Section 3344(a) also includes a provision that prohibits the use of income derived from a policy of insurance on the trustor’s life held in the trust, the cash value of any such policy and the proceeds of any loan secured by an interest in the policy from being used to reimburse the trustor or to pay an appropriate taxing authority on the trustor’s behalf. This provision of the statute should obviate an argument that the reimbursement power over a trust that owns life insurance on the life of the trustor might amount to an “incidence of ownership,” which could cause the property of the trust to be included in the trustor’s estate under Section 2042 of the Internal Revenue Code.

Finally, Section 3344(b) provides that the reimbursement power granted under subsection (a) shall not apply to a trust if the section’s application would reduce a charitable deduction otherwise available to any person for state or federal income, gift or estate tax purposes.  This provision ensures that contributions to a trust that would otherwise qualify for a charitable deduction won’t fail to qualify for such a deduction due to the existence of the power to invade the principal of the trust.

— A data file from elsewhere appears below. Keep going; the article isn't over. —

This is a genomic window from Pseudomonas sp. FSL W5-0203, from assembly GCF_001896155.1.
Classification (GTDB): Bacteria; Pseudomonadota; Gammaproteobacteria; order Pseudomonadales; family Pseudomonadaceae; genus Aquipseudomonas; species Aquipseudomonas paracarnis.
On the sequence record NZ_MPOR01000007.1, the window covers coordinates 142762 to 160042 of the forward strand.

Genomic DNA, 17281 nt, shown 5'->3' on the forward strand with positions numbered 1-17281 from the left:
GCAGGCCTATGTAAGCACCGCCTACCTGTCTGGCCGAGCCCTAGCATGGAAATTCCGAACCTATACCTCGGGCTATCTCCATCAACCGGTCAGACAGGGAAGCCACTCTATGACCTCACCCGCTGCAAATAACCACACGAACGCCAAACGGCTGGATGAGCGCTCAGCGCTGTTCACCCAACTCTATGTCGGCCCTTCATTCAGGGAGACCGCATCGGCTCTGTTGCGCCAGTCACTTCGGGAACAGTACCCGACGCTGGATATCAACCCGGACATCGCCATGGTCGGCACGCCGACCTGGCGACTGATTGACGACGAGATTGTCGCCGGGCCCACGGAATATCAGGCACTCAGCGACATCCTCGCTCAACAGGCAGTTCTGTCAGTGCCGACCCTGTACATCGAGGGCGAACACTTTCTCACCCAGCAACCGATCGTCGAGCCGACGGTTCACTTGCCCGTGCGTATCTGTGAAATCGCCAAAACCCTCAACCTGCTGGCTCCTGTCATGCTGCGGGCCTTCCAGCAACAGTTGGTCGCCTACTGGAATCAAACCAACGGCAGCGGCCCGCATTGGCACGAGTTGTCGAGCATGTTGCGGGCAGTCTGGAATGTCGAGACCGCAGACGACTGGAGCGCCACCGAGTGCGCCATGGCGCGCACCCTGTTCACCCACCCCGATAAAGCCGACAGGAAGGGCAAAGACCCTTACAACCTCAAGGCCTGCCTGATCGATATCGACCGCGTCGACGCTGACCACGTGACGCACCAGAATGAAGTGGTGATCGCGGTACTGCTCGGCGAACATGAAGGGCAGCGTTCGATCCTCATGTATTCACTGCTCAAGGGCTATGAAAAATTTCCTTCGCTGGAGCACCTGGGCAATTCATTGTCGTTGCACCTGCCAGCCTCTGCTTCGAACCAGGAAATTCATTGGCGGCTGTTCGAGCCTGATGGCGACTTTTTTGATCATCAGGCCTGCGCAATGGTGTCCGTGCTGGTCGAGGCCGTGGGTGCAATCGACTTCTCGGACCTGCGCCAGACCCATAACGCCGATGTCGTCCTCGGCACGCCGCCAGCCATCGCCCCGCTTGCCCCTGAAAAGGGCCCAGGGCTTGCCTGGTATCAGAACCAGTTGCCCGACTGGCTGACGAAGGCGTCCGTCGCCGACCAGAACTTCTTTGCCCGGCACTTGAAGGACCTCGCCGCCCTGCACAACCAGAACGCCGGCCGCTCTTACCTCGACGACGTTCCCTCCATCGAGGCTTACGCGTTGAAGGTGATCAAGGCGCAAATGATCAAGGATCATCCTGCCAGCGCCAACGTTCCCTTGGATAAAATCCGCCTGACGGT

Section 3322 – Fiduciary Agency Contracts; Delegation

Another notable change to Delaware trust law is the re-writing of Section 3322, which relates to a fiduciary’s delegation of trust powers to an agent.  Prior to the enactment of Trust Act 2019, Section 3322 generally provided that a fiduciary could hire agents and delegate responsibility to such agents, that the agent(s) would be held to the same standard of care required of the fiduciary with respect to each responsibility so delegated, and that the fiduciary would be liable for abuse of discretion or negligence for the hiring of such agent(s) or for negligently continuing the agency relationship.  In practice, however, an agent may not know what standard of care applies to the fiduciary under the trust’s governing instrument or applicable law and the agency agreement may purport to apply a different standard of care altogether.  Additionally, the standard of care applicable to the Trustee’s action could be something other than negligence.  This dynamic could lead to confusion and misunderstandings.  Section 3322 has been re-written to provide greater certainty, to improve the efficiency of trust administration, and to tie the parties’ respective standard of liability to their roles and the governing instruments.